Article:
I have so much to say in this post that I don’t even know where to start. I guess you could say this one is a bit of a rant. And that promise to work on being less wordy – well, not today!
I’m a firm believer that a good rant now and then is a good thing, even a healthy thing, so that’s one reason I’m sharing about my experience with the dark side of aromatase inhibitors.
First of all, many women hesitate to talk about the nasty side effects of AIs because they don’t want to be perceived as complainers or whiners.
What does this say about me? I’m not sure, but guess what? I don’t care.
I say if you don’t speak up, your doctor will just naturally assume (and rightfully so) that everything’s fine. If a whole bunch of us don’t speak up about whatever the issue might be, why should we expect things to ever change?
Can complaining a bit be a form of advocacy? I say yes.
As I mentioned in my previous post, the three FDA approved drugs most commonly prescribed for adjuvant hormonal therapy for post-menopausal early stage , HR-positive breast cancer patients are anastrozole (Arimidex®), letrozole (Femera®) and exemestane (Aromasin®).
It should also be noted that such drugs are also sometimes used for other purposes, such as treatment of metastatic breast cancer and even for prevention purposes.
AIs have been proven to be effective in preventing recurrence. This is a good thing and it’s important to take them and keep taking them if one has been prescribed for you and you are able to tolerate it.
I am not suggesting and would never suggest that a woman do otherwise.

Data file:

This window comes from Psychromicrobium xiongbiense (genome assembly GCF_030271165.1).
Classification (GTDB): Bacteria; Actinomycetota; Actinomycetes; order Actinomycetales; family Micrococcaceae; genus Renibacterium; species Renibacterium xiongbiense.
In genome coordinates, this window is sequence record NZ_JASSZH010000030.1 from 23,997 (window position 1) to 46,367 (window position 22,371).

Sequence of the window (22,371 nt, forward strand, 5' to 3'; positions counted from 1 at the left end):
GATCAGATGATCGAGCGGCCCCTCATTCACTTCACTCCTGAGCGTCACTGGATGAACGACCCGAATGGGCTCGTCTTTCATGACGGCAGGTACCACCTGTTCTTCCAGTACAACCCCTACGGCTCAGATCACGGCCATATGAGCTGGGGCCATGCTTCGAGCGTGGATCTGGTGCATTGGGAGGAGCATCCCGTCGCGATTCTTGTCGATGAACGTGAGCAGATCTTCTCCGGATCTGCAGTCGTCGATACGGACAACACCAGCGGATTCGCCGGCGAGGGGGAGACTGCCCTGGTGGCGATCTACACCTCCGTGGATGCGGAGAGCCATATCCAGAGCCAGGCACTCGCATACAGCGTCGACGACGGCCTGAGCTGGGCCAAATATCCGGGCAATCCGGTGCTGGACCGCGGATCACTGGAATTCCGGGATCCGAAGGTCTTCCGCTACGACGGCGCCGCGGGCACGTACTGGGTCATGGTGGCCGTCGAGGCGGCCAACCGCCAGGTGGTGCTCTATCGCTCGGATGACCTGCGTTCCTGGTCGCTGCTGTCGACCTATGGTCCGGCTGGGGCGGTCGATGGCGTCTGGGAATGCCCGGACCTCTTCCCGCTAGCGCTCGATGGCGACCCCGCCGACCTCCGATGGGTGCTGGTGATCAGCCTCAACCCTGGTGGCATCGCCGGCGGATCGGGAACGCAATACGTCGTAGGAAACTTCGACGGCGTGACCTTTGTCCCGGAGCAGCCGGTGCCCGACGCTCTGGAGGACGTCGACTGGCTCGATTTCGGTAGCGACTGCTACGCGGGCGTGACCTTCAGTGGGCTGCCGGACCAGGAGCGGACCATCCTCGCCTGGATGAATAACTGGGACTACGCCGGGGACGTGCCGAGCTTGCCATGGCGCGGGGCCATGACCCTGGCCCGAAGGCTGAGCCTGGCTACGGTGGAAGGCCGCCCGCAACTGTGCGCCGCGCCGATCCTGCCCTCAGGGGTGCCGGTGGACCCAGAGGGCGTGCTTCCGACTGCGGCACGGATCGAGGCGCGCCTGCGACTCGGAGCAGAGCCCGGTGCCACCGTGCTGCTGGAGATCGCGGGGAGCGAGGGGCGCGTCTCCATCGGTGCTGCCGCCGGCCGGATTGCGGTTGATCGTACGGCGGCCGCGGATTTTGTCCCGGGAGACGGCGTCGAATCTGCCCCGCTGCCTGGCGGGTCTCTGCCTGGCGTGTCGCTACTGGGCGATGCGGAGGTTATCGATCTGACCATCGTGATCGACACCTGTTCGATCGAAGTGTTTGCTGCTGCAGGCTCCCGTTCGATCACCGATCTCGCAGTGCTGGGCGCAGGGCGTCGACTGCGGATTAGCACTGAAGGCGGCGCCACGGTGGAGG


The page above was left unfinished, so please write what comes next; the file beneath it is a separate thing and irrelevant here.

The side effects of all three of these drugs are similar and include bone loss, weight gain, fatigue, hair loss, vaginal dryness, loss of libido, joint pain, insomnia and bone fractures to name a few. And of course, some of these same side effects also affect some women taking Tamoxifen.
The AI drug of my original oncologist’s (I’ve had five oncologists due to various reasons – trust me, I’m really not that difficult a patient) choosing was Arimidex®. I started on it shortly after finishing up chemotherapy and have been on it for two and a half years.
I am taking a short break at the moment because, well… because of that dark side.
At every oncology appointment since I began my adjuvant hormonal therapy, I was asked the same question; you might very well know the one, are your side effects tolerable?
Finally, at my most recent appointment I said, “No, they are no longer tolerable.”
Stating this was really hard for me and it was a very unpleasant appointment for a whole variety of reasons that I won’t go into, but I had reached a breaking point of sorts as far as side effects go…
Get more articles from Nancy’s Point in your inbox once a week. Click Here.
Shortly after I began taking Arimidex®, sleep issues due to leg pain and leg cramps (to name a couple) started up. Aches and pains in my joints/bones became significantly bothersome 24/7. I began to feel like an eighty year old woman when trying to get out of my car, rise from a chair, sit through a movie or just move around period. In addition, quite quickly after beginning on the drug I gained fifteen pounds (am I actually admitting this so publicly?) Last winter I was diagnosed with osteopenia (bone health previously was excellent) and this spring it became nearly impossible for me to walk to the stop sign at the end of my street because of the crippling effect on my feet and toes. Before the drug, I was used to walking two to four miles a day by the way.
I could probably write an entire post on each one of these side effects, but I’ll spare you too many details!
And I get pretty annoyed when my issues were/are brushed aside or attributed to normal aging.
I’m just not buying that. Why not?
Well, because I’m not that old, because I know my body and because I can pinpoint when my side effects/symptoms kicked in.